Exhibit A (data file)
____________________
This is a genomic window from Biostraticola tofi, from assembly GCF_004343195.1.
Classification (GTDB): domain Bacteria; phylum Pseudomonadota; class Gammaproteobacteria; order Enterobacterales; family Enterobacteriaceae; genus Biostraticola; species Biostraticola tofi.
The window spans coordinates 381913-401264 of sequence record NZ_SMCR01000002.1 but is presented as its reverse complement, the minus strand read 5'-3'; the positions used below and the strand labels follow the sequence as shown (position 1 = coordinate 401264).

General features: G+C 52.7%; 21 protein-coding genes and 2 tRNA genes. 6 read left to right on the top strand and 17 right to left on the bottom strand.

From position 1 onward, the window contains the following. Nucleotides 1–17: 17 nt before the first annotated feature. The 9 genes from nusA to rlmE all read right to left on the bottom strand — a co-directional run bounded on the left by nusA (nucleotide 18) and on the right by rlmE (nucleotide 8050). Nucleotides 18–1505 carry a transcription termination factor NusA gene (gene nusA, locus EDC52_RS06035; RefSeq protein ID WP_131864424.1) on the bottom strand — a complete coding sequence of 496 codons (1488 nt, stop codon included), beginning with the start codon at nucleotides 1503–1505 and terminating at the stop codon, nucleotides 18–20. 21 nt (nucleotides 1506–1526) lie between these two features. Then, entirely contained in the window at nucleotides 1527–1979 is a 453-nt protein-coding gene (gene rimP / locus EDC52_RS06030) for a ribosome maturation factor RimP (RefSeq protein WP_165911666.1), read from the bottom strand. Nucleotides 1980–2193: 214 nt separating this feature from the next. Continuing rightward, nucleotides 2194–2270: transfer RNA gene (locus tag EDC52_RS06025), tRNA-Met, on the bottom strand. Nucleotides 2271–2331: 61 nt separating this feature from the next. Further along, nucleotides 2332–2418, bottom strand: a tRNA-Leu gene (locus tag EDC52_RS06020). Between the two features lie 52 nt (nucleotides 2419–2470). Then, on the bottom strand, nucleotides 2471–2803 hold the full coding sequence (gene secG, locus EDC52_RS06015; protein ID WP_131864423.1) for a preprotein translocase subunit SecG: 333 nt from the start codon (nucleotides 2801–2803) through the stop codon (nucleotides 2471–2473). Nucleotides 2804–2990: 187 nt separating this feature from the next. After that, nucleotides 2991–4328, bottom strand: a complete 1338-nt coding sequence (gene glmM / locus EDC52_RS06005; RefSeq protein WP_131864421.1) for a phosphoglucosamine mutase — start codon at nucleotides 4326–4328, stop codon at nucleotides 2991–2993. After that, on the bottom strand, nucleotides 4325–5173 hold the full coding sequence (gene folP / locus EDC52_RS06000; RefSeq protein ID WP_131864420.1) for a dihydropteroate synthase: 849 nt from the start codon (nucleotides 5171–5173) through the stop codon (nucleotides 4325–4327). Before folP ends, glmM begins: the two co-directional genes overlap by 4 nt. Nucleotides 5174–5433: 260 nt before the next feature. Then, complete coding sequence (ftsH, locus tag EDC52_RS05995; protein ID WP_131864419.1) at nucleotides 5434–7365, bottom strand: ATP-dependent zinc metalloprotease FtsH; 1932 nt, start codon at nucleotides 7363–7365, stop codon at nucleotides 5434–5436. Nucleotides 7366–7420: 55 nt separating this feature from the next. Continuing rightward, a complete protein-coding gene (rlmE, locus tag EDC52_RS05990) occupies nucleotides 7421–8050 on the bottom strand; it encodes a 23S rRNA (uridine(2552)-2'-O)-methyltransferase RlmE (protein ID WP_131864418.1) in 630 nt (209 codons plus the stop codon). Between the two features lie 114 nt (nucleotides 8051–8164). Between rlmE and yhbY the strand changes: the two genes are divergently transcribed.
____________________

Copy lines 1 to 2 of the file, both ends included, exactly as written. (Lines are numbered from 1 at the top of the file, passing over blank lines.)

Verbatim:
This is a genomic window from Biostraticola tofi, from assembly GCF_004343195.1.
Classification (GTDB): domain Bacteria; phylum Pseudomonadota; class Gammaproteobacteria; order Enterobacterales; family Enterobacteriaceae; genus Biostraticola; species Biostraticola tofi.